*Both are going to community college first, before transferring to a four years state school.

  • Sean W. Malone||

    Where N, D, and P don't change much as time goes by. As a result health care and education take up and steadily growing fraction of your resources.

    You're right, obviously - BUT... you should also factor in that the net cost should still decrease over time.

    As you pointed out, TVs, computers, books, etc. etc. are all increasingly less expensive to produce, as are the materials that go into building facilities and energy costs are also going down...

    So keeping N, D, & P constant while reducing C (commodity prices) still results in a net decrease in cost over time... just not as fast as in any area where C is the only concern.

  • EscapedWestOfTheBigMuddy||

    Mr Malone,

    Yep, exactly right. But that post was too long already. And sooner or later the cost gets to be dominated by the skilled time...

  • Sean W. Malone||

    Oh, also - speaking as someone with $100k masters degree from NYU, I always have mixed feelings about the whole "repudiate the debt" campaign.

    Also, more broadly I have mixed feelings about it as a libertarian.


    I mean, first off, the reason my education was so expensive to begin with isn't so easily broken down into differing price points (though assuredly no matter what my masters would have been expensive), but the feedback effect of guaranteed governmental funding and moral hazard over the years has driven all education costs higher and higher.

    I doubt I'm alone here, but the vast majority of people I went to undergrad & even to an extent graduate school with had really no business being there. But state or private, schools don't care so long as the students can pay. And they always can...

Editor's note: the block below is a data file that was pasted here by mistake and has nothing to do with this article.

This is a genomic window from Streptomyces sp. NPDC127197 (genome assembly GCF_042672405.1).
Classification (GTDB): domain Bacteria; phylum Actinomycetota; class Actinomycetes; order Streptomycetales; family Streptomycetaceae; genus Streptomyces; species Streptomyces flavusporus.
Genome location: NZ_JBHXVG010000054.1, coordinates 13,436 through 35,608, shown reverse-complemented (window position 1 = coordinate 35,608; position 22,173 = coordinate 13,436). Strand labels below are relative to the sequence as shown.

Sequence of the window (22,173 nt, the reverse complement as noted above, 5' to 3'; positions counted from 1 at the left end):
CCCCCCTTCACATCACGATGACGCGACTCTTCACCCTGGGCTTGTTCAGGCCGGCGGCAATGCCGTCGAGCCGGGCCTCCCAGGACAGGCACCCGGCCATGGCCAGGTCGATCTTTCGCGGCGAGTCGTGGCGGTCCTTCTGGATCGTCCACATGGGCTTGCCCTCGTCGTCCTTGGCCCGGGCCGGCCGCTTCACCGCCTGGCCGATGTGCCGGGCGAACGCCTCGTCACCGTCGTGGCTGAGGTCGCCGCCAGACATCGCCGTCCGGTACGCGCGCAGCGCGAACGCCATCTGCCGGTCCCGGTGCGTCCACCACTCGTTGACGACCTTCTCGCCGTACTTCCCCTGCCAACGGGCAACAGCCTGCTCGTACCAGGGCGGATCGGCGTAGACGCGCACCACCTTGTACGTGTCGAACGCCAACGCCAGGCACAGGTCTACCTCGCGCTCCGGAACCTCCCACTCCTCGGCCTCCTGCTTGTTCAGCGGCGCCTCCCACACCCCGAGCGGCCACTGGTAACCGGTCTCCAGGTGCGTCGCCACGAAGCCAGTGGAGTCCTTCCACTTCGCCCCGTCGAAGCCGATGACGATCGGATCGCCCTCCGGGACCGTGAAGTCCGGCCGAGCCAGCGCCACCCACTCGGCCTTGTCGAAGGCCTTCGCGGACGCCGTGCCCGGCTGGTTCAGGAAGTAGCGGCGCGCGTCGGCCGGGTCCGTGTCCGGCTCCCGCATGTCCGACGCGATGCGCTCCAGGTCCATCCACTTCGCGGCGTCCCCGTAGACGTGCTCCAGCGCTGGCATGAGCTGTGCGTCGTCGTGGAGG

So I sort of feel like at least a half-repudiation might be appropriate provided the entire system is reshaped to stop just handing out free money directly to schools.

    Really - it's the same problem as exists in healthcare, you know it'll be paid for by somebody else so most people really don't bother to price-shop. Same problem with the FDIC, blah blah blah... That's all been covered.

    It's just a little hard to feel great about bearing the burden of debt that was largely created as a result of government intervention... That said, I'm dealing with the student loan debt in the short term as a cashflow issue rather than as something I intend to pay off in full in the near future - it's smarter to try to minimize my monthly payments on it and maximize my financial resources into assets & savings than it is to care too much about trying to become "debt free" since ultimately I can hit a critical mass where the rate of incline on assets outstrips my debt.

    So meh.

    But also - what about the national debt? How many people think that should be repudiated? I mean... I enrolled in college at least, I sure as hell didn't sign up for the Bush/Obama program.

  • Another Phil||

    AStudent loans are our nations's way of saying "If you're willing to back up your commitment to hard work with a non-dichargable debt, then even your dumb-ass can go to med school." Other nations say: "Med School is free, provided that you can prove that you're not a dumb-ass."

    Do you know anyone who has applied to med school? It's quite hard to get accepted. You have to have done really well in school, have good MCAT scores, and have a bunch of medical-related volunteer or employment experience.

  • Paul||

    Doubtless if I hadn't had student debts to pay upon leaving college I could have devoted my time to more important research on human female anatomy.

    So it was the lack of time rather than the lack of opportunity, eh?


    There was undoubtedly a problem with available study material, as well.

  • Paul||